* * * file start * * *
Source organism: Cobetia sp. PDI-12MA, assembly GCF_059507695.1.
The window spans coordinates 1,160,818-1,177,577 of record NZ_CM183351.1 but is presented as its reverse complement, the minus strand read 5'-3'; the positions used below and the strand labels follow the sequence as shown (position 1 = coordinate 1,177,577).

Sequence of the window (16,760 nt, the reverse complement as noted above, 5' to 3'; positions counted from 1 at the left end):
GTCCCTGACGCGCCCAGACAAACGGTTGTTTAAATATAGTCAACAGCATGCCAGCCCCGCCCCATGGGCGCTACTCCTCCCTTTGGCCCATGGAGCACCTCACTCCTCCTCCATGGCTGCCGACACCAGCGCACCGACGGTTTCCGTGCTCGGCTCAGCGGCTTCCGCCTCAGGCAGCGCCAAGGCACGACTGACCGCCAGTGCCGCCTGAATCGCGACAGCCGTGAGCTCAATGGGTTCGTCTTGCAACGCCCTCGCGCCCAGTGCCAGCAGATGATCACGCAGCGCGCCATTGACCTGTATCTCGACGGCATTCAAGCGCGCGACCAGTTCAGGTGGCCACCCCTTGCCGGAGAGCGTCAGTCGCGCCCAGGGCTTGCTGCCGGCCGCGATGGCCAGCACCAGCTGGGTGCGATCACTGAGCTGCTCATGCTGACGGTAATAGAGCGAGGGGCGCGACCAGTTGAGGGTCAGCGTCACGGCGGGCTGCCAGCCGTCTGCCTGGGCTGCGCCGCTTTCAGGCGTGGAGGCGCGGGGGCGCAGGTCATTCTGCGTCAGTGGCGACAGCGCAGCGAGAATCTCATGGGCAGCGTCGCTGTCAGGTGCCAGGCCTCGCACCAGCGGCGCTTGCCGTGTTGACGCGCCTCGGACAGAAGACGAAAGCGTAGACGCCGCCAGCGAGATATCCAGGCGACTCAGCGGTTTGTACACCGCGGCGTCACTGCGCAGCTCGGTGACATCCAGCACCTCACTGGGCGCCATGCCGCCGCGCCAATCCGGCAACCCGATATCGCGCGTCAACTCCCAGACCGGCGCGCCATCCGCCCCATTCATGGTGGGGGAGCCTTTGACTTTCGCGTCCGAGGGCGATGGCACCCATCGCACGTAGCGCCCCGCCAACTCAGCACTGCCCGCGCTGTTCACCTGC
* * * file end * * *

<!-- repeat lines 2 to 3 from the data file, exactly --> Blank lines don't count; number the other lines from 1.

The window spans coordinates 1,160,818-1,177,577 of record NZ_CM183351.1 but is presented as its reverse complement, the minus strand read 5'-3'; the positions used below and the strand labels follow the sequence as shown (position 1 = coordinate 1,177,577).

Sequence of the window (16,760 nt, the reverse complement as noted above, 5' to 3'; positions counted from 1 at the left end):